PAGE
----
On the laney the bias is derived from one half of the 350 + 350 windings via a diode so you dont actually need a dedicated winding for bias ( valves in this type of situation consume no grid current so you could actually use dry batteries and they would last for years ) my only reservation would be if you are really sure the voltage on the transformer is low then it might be open cuircuit ( safe enough ) or shorted windings ( potential fire hazzard )
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Old 30th August 2010, 10:06 AM   #6
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Hi there,
I would check the coupling caps on the outputs of the phase splitter .022uf I think on your amp. If these got leaky after time HT voltage from the anodes of the phase splitter leaks to the grids of the power tubes lowering the negative bias voltage.
Mario.
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Old 30th August 2010, 04:58 PM   #7
cerrem is offline cerrem  United States
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Keep in mid that this power transformer secondary uses a VOLTAGE DOUBLER arrangement for the B+ .... So your Center-Tap is not at ground potential...
The bias winding is very tiny wire..too small actually...
WHen you apply exactly 120V at the primary leads with 160mA overall current draw across the High Tension fuse holder you will get a B+ of 500V ....provided caps are in good shape... The BIAS winding is exactly at 100V at that point....
If your BIAS winding was shorted the transformer would HUM and produce a burning smell... If it is open, it can be fixed...I have fixed many of these T2562 power transformer bias windings without rewinding them..from going in from the side of the paper...
This BIAS winding has a WHITE and GREEN wire....I would make sure you have the correct green wire...since there are two green wires on this transformer going to ground...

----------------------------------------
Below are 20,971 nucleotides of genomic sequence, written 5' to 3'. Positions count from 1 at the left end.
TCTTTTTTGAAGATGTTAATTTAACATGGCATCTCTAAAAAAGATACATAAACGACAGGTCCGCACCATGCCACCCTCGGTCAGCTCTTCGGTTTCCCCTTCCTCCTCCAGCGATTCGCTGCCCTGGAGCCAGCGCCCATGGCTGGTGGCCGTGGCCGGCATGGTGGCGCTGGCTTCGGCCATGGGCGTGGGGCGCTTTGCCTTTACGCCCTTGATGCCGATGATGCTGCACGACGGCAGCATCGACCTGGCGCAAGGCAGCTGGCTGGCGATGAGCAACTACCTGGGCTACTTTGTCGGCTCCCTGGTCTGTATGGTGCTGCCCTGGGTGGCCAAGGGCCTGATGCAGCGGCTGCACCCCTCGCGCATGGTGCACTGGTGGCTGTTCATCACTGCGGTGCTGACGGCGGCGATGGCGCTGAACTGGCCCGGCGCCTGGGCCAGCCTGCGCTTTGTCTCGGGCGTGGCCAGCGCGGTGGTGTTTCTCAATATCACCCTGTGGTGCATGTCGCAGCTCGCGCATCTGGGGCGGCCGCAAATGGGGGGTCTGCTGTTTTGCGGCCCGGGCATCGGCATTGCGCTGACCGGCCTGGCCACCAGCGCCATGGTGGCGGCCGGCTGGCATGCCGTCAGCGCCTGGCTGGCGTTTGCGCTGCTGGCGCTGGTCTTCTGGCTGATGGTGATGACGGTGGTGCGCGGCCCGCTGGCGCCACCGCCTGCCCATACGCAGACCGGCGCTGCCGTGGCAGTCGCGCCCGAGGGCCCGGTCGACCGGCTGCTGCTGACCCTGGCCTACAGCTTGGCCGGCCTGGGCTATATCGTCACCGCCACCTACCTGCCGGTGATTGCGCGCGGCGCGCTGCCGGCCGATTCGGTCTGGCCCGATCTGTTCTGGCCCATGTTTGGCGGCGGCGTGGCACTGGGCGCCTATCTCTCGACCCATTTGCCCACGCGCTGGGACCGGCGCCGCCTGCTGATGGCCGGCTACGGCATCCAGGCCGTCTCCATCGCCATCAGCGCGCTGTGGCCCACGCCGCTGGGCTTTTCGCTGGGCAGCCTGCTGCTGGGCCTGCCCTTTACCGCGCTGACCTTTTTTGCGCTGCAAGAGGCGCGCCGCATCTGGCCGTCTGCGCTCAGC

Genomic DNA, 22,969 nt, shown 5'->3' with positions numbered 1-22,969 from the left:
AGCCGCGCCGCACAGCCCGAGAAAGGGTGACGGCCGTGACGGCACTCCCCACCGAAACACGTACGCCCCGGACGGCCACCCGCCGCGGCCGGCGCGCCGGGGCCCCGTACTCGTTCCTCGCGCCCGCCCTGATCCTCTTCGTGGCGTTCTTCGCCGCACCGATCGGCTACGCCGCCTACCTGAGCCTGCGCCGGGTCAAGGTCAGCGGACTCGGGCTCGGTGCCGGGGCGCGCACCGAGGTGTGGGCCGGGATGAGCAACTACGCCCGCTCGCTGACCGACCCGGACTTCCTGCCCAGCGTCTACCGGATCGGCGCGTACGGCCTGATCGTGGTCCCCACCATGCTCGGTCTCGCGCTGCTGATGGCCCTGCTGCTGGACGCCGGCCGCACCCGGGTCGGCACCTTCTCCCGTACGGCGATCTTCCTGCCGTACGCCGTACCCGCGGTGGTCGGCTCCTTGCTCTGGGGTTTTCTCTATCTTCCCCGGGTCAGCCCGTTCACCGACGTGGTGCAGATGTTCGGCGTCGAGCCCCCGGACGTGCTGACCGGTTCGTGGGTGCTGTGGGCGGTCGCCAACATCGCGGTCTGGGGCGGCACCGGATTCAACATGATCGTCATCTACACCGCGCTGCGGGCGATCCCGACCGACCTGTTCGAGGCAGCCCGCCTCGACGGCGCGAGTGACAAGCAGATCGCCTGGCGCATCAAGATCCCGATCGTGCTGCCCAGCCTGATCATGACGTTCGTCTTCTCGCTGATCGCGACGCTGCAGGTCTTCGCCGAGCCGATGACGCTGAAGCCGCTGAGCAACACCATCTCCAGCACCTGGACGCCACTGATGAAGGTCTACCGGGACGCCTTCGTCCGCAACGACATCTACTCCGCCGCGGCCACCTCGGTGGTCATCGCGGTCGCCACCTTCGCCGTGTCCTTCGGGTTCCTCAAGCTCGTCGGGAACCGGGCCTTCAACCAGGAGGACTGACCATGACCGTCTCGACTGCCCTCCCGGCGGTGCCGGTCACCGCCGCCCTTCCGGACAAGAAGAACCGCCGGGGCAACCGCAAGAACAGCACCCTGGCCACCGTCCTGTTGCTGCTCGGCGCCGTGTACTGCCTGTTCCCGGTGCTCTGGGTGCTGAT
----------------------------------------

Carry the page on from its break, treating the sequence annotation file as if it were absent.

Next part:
Chris
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Old 30th August 2010, 10:45 PM   #8
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I have the Bugera 1960, clone of Marshall 1959 SLP. 4xEL34 etc etc....
I notice a little screen glow too, but sounds terrible with bias adjust
such that screen glow completely goes away.

Fixed bias should be -40V to -50V depending the tube? I guess you
would have to measure idle cathode current to know for sure. else
observe the screen in a dark room while playing full blast...

How much glow is allowed? I'm sure we never want screen brighter
than cathode. But is even that much considered way too much?
I'm not talking the blue glow, I'm talking the dark shadow of screen
wire disappears, dim orange merged into the glow of the cathode...
Is that taking it too far, or just right?

Last edited by kenpeter; 30th August 2010 at 10:49 PM.
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Old 31st August 2010, 07:51 PM   #9
morta is offline morta  United States
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Default Suspect possible mods to the bias circuit

Thanks to everyone for the responses to my question – very helpful. I will need to replace the power transformer with a new one since the bias winding is bad on the original. Would a Hammond 290HX be a good choice? Also, I noticed something strange about the bias circuit in this amp that could be related to the bad winding…. The original input resistor (22K) has been paralleled with a 47K resistor and also the 2 x 8uf caps (per the schematic) are now 100uf/100V caps. Does this appear to be an attempt to jack up the bias voltage to compensate for a failing bias winding at some point in the past? I'd think those 100ufs would put quite a current surge on the bias winding on power-up. I don’t believe this is a factory mod so I plan to remove the 47K resistor and replace the 100uf caps with 8uf/160v caps when I replace the PT. I've attached a schamatic and a jpg of the circuit. Thanks for your help.... Al
Attached Images
File Type: jpg Marshall Bias.JPG (227.0 KB, 76 views)
File Type: gif 1959T sch.gif (173.0 KB, 78 views)
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Old 1st September 2010, 12:33 AM   #10
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Don't blame the transformer. The problem could be the bias rectifier or other component in that circuit.